Then, redeploy the StatefulSet. Because of the annotation, Kubernetes will start the first Pod in the set, then pause before starting others. This allows you to validate manually that the first Pod has started successfully. If it has, you can tell Kubernetes to proceed with launching the next Pod in the set by running:

Be sure to replace pod-name with the name of the actual Pod you want to launch.

Proceed in a similar fashion by verifying that the second Pod is operating normally, then move on to the following Pod, and so on until you've debugged all Pods in the set. With any luck, you'll figure out which Pod is holding up the others from starting, then dive deeper to determine why the problematic Pod is not operating normally.

Deleting a StatefulSet as part of Troubleshooting

In the course of troubleshooting a StatefulSet, you may decide that you want to delete it entirely, and then restart from scratch.

You can do this using a kubectl delete command like the following:

Alternatively, you can specify the name of the YAML file you used to start the StatefulSet when deleting it:

After deleting the StatefulSet, you may restart it with a kubectl apply command.

StatefulSet best practices

To get the most out of StatefulSets, consider the following best practices:

  • Assign unique labels: Using unique, meaningful labels when creating a StatefulSet makes it easier to list the Pods associated with the StatefulSet and perform troubleshooting tasks.
  • Configure unique resources for each Pod: Rather than trying to share a persistent volume or other stateful resources between Pods, configure a different one for each Pod.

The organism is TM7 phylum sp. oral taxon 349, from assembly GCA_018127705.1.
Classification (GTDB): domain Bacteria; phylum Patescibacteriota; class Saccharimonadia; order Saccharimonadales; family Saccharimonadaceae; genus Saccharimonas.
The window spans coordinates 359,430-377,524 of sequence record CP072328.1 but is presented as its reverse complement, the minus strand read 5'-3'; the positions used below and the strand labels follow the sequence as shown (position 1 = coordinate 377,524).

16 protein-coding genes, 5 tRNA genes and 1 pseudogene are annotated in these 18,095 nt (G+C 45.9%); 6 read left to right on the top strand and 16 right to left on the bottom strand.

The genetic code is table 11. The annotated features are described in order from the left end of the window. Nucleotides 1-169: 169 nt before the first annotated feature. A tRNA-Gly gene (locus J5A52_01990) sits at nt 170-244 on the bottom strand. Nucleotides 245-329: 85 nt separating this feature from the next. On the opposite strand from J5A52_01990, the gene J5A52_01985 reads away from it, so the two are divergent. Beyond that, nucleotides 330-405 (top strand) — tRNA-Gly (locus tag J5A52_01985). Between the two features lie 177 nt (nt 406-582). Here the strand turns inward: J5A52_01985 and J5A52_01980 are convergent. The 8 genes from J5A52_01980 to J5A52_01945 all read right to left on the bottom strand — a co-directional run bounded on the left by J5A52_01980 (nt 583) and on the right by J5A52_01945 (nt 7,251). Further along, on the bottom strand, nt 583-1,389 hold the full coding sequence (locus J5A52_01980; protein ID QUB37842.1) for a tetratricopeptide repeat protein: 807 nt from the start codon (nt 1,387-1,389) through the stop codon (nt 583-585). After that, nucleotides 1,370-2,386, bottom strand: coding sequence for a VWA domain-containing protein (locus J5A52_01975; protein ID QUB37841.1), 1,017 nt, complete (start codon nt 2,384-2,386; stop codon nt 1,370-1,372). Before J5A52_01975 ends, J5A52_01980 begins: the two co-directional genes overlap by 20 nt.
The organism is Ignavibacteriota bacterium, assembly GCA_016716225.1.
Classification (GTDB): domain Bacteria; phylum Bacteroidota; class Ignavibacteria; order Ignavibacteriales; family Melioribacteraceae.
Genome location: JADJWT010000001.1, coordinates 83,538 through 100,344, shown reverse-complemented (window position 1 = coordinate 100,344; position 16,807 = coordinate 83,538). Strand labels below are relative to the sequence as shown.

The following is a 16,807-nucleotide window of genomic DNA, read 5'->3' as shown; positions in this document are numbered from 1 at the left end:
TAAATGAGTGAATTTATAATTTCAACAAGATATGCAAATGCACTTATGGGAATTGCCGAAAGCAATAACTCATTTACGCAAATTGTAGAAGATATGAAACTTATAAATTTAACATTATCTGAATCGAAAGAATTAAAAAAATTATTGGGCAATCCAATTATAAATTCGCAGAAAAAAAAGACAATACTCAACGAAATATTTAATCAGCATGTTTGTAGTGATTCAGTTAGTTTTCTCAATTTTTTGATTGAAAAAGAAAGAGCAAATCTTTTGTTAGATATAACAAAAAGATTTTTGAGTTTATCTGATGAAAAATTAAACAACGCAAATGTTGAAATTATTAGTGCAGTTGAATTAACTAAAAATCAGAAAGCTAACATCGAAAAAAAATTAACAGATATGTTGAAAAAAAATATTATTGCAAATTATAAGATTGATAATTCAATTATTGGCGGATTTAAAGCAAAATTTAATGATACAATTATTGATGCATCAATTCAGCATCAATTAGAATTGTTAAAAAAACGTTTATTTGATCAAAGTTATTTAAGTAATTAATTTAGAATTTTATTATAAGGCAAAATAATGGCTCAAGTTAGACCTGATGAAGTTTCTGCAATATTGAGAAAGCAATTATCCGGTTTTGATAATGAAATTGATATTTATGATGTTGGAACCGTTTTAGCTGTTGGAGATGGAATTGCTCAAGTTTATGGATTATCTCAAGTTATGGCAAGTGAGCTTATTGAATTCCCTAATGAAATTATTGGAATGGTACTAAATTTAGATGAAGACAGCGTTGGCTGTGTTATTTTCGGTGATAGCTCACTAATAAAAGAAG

• Use StatefulSets only when necessary: Avoid using StatefulSets when there is a simpler way to achieve your goals. For example, if you simply want to create replicas of a Pod, you can do so using a ReplicaSet, which is less complicated to configure and manage than a StatefulSet.
  • Avoid unusual configurations: As we mentioned above, StatefulSets are designed with the assumption that you manage Kubernetes resources in a traditional way – using PersistentVolume provisioners or headless Services, for example. If you are dealing with edge cases or bespoke configurations, StatefulSets may not work well, and you should probably standardize your configurations to make them look more like "classic" Kubernetes resources before creating StatefulSets.

StatefulSet Troubleshooting with groundcover

If you run into a problem with StatefulSets that you just can't sort out, groundcover has you covered. By continuously monitoring and observing every log, metric, and trace available from your Kubernetes cluster, groundcover detects performance anomalies, and then provides the deep context necessary to troubleshoot them quickly.

But don't just take our word for it. See for yourself by requesting a demo.

Sometimes, each Pod is truly unique…which is why we love StatefulSets

In short, StatefulSets are your go-to solution in any scenario where you need to treat each Pod as its own special, persistent entity – in other words, when you want to assign a unique identity to the Pod and carefully control how Kubernetes manages it.

StatefulSets do create more complexity than standard Deployments, and you shouldn't use a StatefulSet unless you require the specific capabilities that it supports. Most stateless Pods are not special, and should not be part of a StatefulSet. But when your Pod needs some extra handholding, a StatefulSet is the way to give it the attention it requires.